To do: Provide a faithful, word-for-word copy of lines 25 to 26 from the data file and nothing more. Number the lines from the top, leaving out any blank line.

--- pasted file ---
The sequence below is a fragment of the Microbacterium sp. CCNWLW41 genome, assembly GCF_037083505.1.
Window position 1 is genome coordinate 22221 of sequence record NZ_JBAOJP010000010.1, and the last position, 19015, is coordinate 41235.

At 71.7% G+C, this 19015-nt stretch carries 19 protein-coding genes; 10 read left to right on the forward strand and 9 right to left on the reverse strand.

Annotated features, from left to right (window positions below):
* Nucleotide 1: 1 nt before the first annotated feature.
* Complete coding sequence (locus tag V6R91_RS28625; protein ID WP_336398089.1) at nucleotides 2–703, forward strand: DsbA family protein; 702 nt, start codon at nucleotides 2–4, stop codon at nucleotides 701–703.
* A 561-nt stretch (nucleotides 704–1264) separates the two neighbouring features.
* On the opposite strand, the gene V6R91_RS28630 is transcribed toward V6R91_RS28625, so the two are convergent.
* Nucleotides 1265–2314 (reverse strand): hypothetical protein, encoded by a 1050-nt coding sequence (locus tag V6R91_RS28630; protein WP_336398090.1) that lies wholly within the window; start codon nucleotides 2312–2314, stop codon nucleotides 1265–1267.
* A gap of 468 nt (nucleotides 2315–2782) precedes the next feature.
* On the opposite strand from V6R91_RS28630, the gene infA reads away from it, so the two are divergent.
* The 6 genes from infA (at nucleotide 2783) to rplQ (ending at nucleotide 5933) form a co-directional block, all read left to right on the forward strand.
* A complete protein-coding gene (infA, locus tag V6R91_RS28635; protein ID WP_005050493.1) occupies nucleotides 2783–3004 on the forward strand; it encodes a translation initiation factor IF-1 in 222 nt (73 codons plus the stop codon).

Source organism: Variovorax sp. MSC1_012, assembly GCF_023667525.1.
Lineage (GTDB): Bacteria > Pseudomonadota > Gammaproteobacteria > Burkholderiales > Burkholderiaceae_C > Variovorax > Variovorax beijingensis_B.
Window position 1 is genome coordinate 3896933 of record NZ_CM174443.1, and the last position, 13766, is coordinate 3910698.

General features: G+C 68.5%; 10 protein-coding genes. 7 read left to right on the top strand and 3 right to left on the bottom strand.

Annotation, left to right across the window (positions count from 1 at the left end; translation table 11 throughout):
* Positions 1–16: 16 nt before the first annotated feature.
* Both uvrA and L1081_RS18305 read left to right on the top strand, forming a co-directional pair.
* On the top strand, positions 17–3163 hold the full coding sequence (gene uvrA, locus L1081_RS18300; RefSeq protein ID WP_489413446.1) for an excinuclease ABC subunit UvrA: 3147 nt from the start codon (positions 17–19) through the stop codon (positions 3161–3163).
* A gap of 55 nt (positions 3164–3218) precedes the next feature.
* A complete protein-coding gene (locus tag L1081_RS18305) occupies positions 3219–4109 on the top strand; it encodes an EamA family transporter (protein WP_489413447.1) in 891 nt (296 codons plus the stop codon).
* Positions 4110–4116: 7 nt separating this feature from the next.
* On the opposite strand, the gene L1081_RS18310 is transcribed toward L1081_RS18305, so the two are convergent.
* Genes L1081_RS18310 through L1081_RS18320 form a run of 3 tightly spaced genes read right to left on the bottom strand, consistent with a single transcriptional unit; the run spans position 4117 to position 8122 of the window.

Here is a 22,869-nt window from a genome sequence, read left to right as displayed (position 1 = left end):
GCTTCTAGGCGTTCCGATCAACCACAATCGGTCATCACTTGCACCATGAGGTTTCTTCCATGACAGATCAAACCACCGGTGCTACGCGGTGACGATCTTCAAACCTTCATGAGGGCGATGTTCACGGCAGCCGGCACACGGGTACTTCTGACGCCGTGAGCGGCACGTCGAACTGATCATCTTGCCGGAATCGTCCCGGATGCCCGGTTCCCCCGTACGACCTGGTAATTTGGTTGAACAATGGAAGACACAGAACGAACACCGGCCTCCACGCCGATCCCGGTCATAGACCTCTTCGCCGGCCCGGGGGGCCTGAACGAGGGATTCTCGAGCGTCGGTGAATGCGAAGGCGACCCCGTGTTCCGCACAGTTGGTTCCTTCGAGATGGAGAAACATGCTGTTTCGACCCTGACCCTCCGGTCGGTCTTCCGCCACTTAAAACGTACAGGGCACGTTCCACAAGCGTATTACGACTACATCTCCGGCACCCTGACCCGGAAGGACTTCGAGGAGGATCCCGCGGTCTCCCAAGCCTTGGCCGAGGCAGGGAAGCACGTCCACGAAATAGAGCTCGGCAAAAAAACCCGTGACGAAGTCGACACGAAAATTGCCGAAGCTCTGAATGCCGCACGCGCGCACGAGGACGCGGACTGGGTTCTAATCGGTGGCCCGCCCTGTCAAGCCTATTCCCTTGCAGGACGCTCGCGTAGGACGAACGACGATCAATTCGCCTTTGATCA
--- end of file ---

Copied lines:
* On the opposite strand, the gene L1081_RS18310 is transcribed toward L1081_RS18305, so the two are convergent.
* Genes L1081_RS18310 through L1081_RS18320 form a run of 3 tightly spaced genes read right to left on the bottom strand, consistent with a single transcriptional unit; the run spans position 4117 to position 8122 of the window.